Evil, on one level, is misplaced energy, or energy operating in a harmful context. Boiling water for food is good. Boiling water with your fingers in it is evil. Wood burning in the fireplace is good. Wood burning on the carpet is evil. Gasoline used to power a vehicle is good. Gasoline used to burn down someone’s home is evil. In the nineteenth and twentieth centuries we have experienced misplaced and harmful energy on an unprecedented scale: industrial and technological energy that destroys entire ecosystems and races. 
     Most of us at some point ask how evil can exist in a universe created by a loving God and conclude that a God does not exist or is not at all loving. When I find a pounding stone in a pristine place, I feel the need to re-examine everything I’ve ever known. I sometimes can’t help but wonder how God could allow one race to kill off another. The very fact that I can roam freely in these pristine areas due to their designation as public lands means that the Native American descendents of the survivors of genocide cannot return to live permanently in their ancestral home.
     I have lived just over half a century, the blink of an eye. According to historical records, the last encampments of the Native Americans in these hills occurred in 1917. In some of the more secluded areas of the mountains, where I find house pits as well as pestles still in the mortars of the pounding stones, I begin to suspect that small clans or individuals remained in secluded areas well into the twentieth century. Sometimes, because of the distinctness of the trails and the house pits, I even suspect that the last survivors of genocide disappeared from their home lands not long before I was born.

Pestles on Pounding Stone

     World War II, which included the genocide of over six million people, ended fifteen years before I was born. My father and his brothers served during the great war; two of my uncles survived being shot down by Germans. If you have grown up knowing that you and the rest of the planet can be incinerated at any moment, you do not need to have experienced war or concentration camps to understand evil. Most of us are well aware that humanity is still capable of raining down total destruction upon the planet. 
     How is it possible that one can experience a spiritual emergence and continue to grow as a human being despite this evil? How is it possible that a person can still experience the magnificence, abundance and harmony of the human spirit despite all the suffering and fear and hopelessness?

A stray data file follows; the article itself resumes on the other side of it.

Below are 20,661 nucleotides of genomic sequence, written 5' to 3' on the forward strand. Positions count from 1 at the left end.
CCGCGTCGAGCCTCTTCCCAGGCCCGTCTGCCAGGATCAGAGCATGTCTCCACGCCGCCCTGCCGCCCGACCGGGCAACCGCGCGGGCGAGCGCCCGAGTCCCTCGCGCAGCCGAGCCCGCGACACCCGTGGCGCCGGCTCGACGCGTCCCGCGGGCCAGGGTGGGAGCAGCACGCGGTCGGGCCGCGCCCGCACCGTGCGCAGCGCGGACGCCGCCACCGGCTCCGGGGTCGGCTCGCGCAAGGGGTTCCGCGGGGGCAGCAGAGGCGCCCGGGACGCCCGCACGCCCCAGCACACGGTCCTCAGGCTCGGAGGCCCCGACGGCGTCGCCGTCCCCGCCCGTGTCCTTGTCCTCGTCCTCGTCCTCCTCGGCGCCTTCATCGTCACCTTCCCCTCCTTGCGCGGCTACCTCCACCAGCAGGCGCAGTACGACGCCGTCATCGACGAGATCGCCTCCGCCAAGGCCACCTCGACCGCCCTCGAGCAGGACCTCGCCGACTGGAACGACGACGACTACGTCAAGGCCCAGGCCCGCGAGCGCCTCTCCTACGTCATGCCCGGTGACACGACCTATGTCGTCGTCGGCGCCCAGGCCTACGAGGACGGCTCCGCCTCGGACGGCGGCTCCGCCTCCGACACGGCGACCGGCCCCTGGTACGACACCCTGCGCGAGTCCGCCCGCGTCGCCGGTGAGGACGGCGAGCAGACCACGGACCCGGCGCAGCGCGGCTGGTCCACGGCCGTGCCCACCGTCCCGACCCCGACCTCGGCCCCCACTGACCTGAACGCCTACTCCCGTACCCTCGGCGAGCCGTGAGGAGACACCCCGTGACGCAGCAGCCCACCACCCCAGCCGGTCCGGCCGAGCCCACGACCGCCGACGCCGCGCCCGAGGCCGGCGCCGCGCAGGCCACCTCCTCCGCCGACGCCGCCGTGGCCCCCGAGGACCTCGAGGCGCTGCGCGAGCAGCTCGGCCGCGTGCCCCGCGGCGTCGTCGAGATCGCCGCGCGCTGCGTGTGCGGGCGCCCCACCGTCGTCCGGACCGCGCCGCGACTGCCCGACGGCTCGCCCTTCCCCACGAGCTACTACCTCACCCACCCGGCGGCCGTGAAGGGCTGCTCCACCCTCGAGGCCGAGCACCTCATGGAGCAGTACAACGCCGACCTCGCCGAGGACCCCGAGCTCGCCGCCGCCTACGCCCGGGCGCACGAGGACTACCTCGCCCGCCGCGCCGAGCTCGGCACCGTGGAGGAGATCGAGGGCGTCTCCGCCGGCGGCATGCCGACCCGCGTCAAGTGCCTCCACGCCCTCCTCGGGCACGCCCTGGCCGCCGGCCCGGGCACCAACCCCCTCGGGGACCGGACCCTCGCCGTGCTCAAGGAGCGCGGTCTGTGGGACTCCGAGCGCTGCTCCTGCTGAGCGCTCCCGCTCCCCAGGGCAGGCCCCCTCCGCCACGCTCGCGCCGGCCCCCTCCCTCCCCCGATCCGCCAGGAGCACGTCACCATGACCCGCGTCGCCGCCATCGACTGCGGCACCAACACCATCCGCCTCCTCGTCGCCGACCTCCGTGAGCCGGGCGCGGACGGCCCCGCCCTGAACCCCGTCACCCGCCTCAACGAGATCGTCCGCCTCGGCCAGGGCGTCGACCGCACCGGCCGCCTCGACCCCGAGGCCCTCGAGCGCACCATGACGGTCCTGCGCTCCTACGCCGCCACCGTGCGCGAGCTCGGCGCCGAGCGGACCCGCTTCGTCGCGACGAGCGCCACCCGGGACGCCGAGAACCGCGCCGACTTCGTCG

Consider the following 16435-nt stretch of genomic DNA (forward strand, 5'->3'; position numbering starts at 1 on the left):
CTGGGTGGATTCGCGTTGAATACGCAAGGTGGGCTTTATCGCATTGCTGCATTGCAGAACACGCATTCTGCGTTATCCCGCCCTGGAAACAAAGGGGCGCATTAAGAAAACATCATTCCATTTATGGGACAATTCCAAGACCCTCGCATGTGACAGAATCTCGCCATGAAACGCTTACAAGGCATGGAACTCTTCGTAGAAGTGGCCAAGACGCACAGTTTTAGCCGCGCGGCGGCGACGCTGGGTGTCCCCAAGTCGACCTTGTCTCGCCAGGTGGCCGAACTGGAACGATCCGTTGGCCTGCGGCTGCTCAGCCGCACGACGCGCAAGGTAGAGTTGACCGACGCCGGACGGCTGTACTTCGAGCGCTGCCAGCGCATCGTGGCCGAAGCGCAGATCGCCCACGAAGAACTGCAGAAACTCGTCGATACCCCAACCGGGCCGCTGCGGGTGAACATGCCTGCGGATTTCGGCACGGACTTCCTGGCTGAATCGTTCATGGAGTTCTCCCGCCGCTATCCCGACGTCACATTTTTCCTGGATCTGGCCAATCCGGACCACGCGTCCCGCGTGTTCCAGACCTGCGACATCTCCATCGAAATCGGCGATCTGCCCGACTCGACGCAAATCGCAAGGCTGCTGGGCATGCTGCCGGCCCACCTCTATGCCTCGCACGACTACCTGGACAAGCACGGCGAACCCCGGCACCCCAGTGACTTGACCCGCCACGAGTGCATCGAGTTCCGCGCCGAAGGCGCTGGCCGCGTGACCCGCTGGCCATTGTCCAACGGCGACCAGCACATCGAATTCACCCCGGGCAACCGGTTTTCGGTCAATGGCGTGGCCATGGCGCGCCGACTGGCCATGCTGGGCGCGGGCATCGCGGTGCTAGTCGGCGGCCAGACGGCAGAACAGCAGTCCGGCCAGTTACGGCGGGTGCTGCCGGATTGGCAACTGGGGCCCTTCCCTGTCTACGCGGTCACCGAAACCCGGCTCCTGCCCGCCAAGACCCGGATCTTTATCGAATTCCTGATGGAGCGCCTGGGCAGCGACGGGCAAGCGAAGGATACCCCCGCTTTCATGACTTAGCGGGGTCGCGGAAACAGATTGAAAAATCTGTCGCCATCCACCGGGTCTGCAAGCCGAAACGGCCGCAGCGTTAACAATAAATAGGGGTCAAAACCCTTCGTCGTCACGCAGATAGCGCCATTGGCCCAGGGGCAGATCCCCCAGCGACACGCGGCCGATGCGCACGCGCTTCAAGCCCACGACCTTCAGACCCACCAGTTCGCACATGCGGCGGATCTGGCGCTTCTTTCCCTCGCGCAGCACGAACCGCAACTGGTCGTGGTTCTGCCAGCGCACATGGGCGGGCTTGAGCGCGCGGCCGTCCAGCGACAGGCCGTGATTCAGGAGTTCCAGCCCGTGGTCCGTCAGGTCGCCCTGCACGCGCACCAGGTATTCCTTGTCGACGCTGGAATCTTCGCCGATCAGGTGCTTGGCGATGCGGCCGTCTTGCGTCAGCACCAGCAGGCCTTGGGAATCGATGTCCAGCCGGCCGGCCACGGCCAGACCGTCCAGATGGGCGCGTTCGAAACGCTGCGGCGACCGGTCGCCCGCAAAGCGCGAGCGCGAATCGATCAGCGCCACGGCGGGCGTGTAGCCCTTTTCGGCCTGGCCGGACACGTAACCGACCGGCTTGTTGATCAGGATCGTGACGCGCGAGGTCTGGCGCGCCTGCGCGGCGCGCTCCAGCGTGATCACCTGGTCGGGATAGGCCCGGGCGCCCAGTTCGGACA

Pestle in Mortar

     As I have explained in previous posts, in my early forties, I unexpectedly experienced a spiritual emergence through meditation. Before that, I was a cynical agnostic who scoffed at any manifestation of spirituality. I believed that anyone who claimed to have a spiritual life was naive, deluded, or deceitful. I still occasionally shake my head in disbelief when I think about how much I have changed in the past decade.
     During meditation I was introduced to an ancient spiritual glyph known as the Tree of Life through visions of symbols associated with the Tree, before I ever actually encountered the great composite symbol itself. Used by the Qabalist as a map of spiritual terrain, the Tree of Life reveals on one level the evolution of the dimensions of the cosmos. Within the first dimension, known as Kether, which evolved from the unmanifest, total unity abides.  As the other dimensions evolved, different polarities came into being. For purposes of illustration, imagine a pole with a rainbow spectrum of colors, with white at one end and black at the other. Each sphere on the Tree except for Kether contains such a pole with a spectrum of energy. All of the polarities manifest in the final sphere, the Kingdom, the physical universe.

Pestles on Pounding Stone

     On the Tree there is never any fixed duality of good and evil, just degrees within a spectrum on a pole of energy. A constant battle between God and the devil does not exist, only balance or imbalance within a range of possibilities.